The Transverse abdominis (TVA) is the deepest, innermost layer of all abdominal muscles. Think of the TVA muscle as your body’s natural weight-lifting belt. When the TVA contracts, it causes hoop tension around your mid section like a girdle or corset. If the TVA muscle does not tighten up and work properly, acting as a girdle around your waist to stabilize your spine and pelvis, you are at much higher risk of injury (or dysfunction as in a protruding abdominal wall).
For example: you bend over to pick up the laundry basket and your TVA does not activate properly. The stress to the spine that follows eventually leads to overload of the segmental (one-joint) stabilizers and POW! You back low back goes out and you’re in pain.
This happens because the segments of your spine tighten down but the gross stabilizer (the TVA) does not, leaving the spinal segments to work on their own.
When the TVA does not work properly, the joints will begin early degeneration leading to many other types of orthopedic problems as well.
To activate the TVA, draw your belly button up and in towards your spine. This activation should be done before any bending over or reaching overhead, especially with heavy loads. A little trick is to get a string and tie it around your waste at the bellybutton level. Draw your abdomen up and in toward your spine as far you can, then let it out about three-quarters of the way and tie the string at that point. It should be tight but really not noticeable. If your TVA relaxes and extends your abdominal wall, the string will tighten up and you will immediately get feedback.
The next inner unit muscle you have to consider is the multifidus. This muscle lies deep in the spine spanning three joint segments. The multifidus provides joint stabilization at each segmental level. Each vertebra needs stiffness and stability to work effectively to reduce degeneration of joint structures.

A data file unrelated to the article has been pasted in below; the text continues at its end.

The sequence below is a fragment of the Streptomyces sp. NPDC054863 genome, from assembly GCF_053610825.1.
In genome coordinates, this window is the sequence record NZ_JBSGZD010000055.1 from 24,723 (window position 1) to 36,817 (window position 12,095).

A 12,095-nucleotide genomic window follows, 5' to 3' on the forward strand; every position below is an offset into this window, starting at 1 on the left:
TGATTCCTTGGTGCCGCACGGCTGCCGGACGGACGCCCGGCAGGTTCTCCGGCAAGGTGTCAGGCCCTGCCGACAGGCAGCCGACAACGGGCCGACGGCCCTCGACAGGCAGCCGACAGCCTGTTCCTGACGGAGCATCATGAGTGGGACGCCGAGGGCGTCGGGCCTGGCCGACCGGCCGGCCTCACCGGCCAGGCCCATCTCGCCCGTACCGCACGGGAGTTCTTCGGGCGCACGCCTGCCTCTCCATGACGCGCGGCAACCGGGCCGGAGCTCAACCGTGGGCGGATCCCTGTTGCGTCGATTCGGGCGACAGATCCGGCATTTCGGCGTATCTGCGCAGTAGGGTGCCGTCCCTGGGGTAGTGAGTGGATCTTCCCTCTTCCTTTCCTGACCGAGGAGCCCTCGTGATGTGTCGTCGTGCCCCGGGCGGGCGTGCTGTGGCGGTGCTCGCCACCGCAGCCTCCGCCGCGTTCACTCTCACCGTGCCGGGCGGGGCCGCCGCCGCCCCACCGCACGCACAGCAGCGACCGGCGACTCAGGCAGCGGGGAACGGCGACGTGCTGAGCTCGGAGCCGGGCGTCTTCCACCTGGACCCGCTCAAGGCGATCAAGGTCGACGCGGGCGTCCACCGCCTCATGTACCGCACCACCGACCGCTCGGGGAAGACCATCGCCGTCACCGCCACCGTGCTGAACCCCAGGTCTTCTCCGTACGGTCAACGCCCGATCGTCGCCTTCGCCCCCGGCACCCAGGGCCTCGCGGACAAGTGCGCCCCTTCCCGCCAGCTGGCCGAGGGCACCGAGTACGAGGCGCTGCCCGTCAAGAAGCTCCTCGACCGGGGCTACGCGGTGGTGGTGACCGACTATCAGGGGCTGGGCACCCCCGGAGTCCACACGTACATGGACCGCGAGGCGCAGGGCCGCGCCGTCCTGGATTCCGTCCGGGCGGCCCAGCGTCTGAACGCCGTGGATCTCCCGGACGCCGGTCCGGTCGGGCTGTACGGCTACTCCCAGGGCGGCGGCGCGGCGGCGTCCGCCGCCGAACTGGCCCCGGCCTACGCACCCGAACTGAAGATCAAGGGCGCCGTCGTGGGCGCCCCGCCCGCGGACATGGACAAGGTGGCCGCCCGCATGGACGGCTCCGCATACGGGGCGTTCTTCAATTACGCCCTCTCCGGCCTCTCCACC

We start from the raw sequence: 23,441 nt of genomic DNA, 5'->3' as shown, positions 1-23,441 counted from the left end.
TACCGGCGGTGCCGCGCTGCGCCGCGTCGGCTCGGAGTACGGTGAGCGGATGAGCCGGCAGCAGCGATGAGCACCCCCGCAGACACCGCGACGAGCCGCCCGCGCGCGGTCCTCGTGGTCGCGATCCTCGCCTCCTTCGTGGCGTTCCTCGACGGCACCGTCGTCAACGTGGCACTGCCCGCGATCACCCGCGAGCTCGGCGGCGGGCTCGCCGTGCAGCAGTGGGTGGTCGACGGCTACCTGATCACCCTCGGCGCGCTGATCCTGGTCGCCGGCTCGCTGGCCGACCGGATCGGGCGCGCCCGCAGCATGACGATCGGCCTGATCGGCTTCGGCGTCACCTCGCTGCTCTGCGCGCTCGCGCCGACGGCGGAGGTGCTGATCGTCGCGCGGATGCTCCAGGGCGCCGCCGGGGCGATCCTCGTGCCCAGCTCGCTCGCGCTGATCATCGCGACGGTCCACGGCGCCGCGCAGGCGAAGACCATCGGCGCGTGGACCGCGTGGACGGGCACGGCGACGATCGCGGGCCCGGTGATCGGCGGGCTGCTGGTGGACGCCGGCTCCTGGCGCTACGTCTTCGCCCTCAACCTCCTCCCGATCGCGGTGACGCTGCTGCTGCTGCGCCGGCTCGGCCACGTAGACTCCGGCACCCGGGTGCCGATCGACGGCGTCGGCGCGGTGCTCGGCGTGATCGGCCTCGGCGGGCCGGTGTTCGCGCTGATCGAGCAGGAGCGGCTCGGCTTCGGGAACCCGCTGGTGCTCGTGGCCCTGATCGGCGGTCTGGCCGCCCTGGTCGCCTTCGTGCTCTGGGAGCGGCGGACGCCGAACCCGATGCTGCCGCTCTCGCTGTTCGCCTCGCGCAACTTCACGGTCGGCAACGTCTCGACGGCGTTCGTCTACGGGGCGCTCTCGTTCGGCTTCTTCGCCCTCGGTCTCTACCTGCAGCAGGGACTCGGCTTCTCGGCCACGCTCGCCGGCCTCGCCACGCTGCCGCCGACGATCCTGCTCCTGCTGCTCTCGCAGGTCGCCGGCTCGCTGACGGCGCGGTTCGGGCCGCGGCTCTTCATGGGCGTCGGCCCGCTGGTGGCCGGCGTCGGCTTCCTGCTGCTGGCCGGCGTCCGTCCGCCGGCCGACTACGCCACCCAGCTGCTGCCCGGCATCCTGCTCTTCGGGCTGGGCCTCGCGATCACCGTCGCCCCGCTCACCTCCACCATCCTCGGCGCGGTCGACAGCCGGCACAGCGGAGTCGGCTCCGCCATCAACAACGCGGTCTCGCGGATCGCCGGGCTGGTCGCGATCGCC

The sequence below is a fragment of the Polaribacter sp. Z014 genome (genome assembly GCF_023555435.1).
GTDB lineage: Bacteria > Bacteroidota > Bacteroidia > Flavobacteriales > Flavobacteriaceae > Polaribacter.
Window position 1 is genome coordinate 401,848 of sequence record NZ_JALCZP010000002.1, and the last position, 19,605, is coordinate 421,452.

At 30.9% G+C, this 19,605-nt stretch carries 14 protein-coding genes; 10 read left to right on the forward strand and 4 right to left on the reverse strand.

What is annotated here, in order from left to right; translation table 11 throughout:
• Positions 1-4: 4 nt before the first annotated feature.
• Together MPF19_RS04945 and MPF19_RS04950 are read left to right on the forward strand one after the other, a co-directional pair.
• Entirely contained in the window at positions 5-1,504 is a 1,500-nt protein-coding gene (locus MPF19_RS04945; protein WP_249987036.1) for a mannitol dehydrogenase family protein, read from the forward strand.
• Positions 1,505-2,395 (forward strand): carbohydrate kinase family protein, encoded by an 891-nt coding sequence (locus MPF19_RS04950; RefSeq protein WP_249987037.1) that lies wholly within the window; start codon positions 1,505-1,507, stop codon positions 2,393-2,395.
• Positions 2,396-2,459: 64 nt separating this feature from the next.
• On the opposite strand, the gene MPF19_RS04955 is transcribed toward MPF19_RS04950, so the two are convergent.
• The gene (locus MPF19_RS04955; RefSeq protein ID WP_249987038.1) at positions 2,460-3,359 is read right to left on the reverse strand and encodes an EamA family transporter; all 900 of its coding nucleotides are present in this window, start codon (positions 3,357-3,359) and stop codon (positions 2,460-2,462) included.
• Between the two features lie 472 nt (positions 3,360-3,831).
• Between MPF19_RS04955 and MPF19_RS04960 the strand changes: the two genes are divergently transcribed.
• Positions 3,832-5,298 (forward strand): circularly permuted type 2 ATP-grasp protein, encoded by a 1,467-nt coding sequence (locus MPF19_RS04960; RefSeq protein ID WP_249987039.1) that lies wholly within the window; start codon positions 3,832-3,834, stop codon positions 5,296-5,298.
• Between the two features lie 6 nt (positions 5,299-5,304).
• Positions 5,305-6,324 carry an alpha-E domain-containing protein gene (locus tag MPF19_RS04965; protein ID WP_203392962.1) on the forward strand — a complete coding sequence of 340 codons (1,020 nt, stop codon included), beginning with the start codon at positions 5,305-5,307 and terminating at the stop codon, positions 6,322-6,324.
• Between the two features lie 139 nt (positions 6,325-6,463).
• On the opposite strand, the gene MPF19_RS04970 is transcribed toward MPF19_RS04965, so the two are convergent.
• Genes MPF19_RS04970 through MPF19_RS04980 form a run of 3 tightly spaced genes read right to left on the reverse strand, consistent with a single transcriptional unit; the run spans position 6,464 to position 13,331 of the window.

The third set of inner unit muscles are the pelvic floor muscles. It’s important for the pelvic floor and the inner unit to work properly. In many cases, due to operations such as hernias, hysterectomies and C-section
You mentioned that you were doing "mid body exercises," however, if you’re not specifically working each of these three inner unit muscles, plus the diaphragm, your lower abdominal area will not achieve the strength or muscular look that you’re after.
Let me share a few of these inner unit exercises with you:
– Four point transverse abdominis tuck
Click here for pictures and explinations of the exercises listed above.
In your situation, where you’re eating well, you’re training and you’re highly motivated, another condition could be a contributing factor in your abdominal area not looking like you want it to: It’s called visceroptosis.
Visceroptosis is a condition in which the internal organs have been compressed and displaced by poor posture and the enlarging womb from pregnancy, and this
The displacement of internal organs can stretch the attachments which hold the stomach, liver, and kidneys in their proper place in the upper abdomen.
The long and short of all this is that your insides have to be in shape for your outside to be in shape and that requires exercises that most people are not doing.